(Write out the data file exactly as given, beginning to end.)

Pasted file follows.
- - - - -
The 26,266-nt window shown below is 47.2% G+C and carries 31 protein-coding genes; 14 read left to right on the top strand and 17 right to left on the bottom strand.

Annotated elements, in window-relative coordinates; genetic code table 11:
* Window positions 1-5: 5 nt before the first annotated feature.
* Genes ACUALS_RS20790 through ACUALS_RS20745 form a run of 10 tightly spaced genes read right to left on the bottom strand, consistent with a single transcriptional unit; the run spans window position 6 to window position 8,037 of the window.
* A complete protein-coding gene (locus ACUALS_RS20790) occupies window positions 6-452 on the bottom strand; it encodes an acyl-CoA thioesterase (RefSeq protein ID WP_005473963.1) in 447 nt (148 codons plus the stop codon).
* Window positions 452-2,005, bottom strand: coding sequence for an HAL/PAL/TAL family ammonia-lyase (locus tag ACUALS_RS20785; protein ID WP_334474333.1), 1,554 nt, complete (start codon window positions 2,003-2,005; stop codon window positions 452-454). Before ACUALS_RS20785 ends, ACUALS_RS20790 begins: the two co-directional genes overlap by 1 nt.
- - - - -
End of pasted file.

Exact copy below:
The 26,266-nt window shown below is 47.2% G+C and carries 31 protein-coding genes; 14 read left to right on the top strand and 17 right to left on the bottom strand.

Annotated elements, in window-relative coordinates; genetic code table 11:
* Window positions 1-5: 5 nt before the first annotated feature.
* Genes ACUALS_RS20790 through ACUALS_RS20745 form a run of 10 tightly spaced genes read right to left on the bottom strand, consistent with a single transcriptional unit; the run spans window position 6 to window position 8,037 of the window.
* A complete protein-coding gene (locus ACUALS_RS20790) occupies window positions 6-452 on the bottom strand; it encodes an acyl-CoA thioesterase (RefSeq protein ID WP_005473963.1) in 447 nt (148 codons plus the stop codon).
* Window positions 452-2,005, bottom strand: coding sequence for an HAL/PAL/TAL family ammonia-lyase (locus tag ACUALS_RS20785; protein ID WP_334474333.1), 1,554 nt, complete (start codon window positions 2,003-2,005; stop codon window positions 452-454). Before ACUALS_RS20785 ends, ACUALS_RS20790 begins: the two co-directional genes overlap by 1 nt.